Tuesday, June 29, 2010

Just like the Cold War, or the Rocky and Bullwinkle version thereof

Russian spies in my backyard (really--Trowbridge and Kirkland)! My interest in false identities can now extend to them, especially this part:
There were also hints that Russian spy bosses feared that their agents, ordered to go native in prosperous America, might be losing track of their official purpose. Agents in Boston submitted an expense report with such vague items as “trip to meeting” for $1,125 and “education,” $3,600.

In Montclair, when the Murphys wanted to buy a house under their names, “Moscow Center,” or “C.,” the S.V.R. headquarters, objected. “We are under an impression that C. views our ownership of the house as a deviation from the original purpose of our mission here,” the New Jersey couple wrote in a coded message. “From our perspective purchase of the house was solely a natural progression of our prolonged stay here. It was a convenient way to solving the housing issue, plus ‘to do as the Romans do’ in a society that values home ownership.”
American consumer culture undermines our values AND Russian espionage.

It turns out that one of them has a still-available Facebook page, which I think is mostly about her internet start-ups, but I can't really tell. This might be the one and only time I wish I knew more Russian, so I could read the good links in under three weeks.

Friday, June 25, 2010

My summer vacation

Will be spending the next two weeks at a fellowship in some forlorn part of the California desert where it will be 110 degrees every day. I think the element of isolation in a desert compound is intended to enhance the mystique surrounding Straussianism, but Julia thinks they just got a discount for the hotel during the off-season. In either case, while "recovering constitutional government and the moral conditions of free society" will presumably eat up some of my time, the compound does have wifi, so blogging may continue. Possibly even addressing the Timothy Dwight issue.

Thursday, June 24, 2010

Overheard in Harvard Square

Guy at table next to me at coffee shop: "I don't really read books. I like to think my own thoughts."

Grad school could be a lot easier if everyone thought this way.

Thursday, June 17, 2010

A problem with Cicero

Cicero: serious thinker or self-promoting politico? It is not my custom to read extremely old texts cynically (though the reverse is true of recent texts), so I would prefer to take him at his word, but a case could be made--and has been, by the professor who taught the course last semester--that he is mostly a disingenuous hack. Isn't it just so convenient that, after so much condemnation of faction and political violence, he manages to endorse the assassinations of the Gracchii and then of Caesar? And property, though not natural, is a thing to be defended at all costs once obtained and utterly unamenable to redistribution. Oratory is more honorable than generalship when Cicero happened to excel at the former but not the latter. And so on.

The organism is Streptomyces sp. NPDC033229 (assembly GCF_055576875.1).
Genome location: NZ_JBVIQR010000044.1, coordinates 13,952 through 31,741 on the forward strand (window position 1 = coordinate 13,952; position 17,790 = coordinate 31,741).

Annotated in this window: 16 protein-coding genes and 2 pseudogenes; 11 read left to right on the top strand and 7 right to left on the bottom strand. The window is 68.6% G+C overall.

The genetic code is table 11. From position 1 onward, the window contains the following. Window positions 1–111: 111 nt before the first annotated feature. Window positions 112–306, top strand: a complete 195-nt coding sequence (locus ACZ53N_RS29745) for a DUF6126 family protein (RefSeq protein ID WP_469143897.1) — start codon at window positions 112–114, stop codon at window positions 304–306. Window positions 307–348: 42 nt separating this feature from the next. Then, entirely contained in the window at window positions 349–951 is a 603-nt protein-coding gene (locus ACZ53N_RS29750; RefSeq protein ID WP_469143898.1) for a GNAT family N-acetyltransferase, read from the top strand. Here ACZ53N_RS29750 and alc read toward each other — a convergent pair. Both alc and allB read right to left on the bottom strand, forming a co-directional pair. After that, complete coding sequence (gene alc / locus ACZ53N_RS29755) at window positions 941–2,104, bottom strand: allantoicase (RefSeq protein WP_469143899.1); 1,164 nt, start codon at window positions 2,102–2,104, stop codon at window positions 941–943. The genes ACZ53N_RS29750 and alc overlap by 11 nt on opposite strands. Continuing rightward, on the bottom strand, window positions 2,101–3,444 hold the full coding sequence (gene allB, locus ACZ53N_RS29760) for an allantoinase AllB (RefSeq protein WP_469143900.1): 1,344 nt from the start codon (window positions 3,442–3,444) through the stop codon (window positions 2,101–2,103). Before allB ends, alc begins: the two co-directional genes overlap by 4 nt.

It would be easier to assume these difficulties pointed to serious arguments about, say, the nature of property rather than self-serving sophistry if Cicero were an otherwise trustworthy historian of his times. But the way he recounts his own consulship suggests that either he really believes, or he merely would like you to believe, that he was Rome's personal savior. For example, from On Duties:
When I held the helm of the republic, did not arms then yield to the toga? Never was there more serious danger to the republic than then, and never was there greater quiet. Through my vigilance and my counsel the very arms swiftly slipped and fell from the hands of the most audacious citizens. Was any achievement of war ever so great? What military triumph can stand comparison?
Whatever doubts Cicero's rather immoderate self-regard may cast on his seriousness, my sense is that it appears primarily in those of his works addressed to his brother, son, or Atticus and Brutus, who appear to be his closest  friends. Granted, this is most of his work. But at least he is self-aware--the line following the excerpt above excuses his shamelessness: "I am allowed to boast to you, Marcus my son." Fair enough.

It is easy enough for me to put aside the pomposity and the fortuitous coincidence of Cicero's principles and his political commitments. Looking cynically at ancient political thought is much harder than taking it seriously because cynicism requires a kind of intimate knowledge of the political world and the alternatives to an author's claims that I don't really have about first century Rome. But I don't want to be suckered into undeserved sympathy for Cicero either. So, I'm going back and forth on this.

Friday, June 04, 2010

What I'm eating for lunch

You know how people make fun of blogs because they're just a bunch of people posting about what they eat for lunch? I've been moving into a new apartment in the treetops (a fine euphemism for a fourth floor walk-up) for the past week and trying to finish a paper on Calvinist reactionaries, so I have not had any blogworthy thoughts. But I have had lunch: